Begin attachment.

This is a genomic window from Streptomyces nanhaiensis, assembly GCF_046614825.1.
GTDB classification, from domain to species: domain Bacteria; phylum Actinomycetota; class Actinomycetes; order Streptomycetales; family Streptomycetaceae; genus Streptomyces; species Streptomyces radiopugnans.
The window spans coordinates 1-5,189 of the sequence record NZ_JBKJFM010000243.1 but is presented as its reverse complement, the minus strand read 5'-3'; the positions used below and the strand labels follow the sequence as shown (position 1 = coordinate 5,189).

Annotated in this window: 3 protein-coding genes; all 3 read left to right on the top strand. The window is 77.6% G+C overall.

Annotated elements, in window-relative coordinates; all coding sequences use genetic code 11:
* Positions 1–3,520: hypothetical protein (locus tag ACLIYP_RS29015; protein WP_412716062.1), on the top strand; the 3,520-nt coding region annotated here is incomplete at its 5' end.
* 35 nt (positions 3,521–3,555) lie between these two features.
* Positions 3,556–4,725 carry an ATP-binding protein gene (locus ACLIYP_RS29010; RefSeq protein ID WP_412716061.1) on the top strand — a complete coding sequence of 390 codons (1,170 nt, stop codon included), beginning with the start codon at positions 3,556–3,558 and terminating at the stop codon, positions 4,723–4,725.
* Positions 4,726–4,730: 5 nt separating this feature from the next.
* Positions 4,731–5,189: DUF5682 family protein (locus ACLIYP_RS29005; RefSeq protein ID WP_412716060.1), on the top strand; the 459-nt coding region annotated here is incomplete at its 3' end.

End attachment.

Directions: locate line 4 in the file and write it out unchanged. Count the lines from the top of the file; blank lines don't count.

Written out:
Annotated in this window: 3 protein-coding genes; all 3 read left to right on the top strand. The window is 77.6% G+C overall.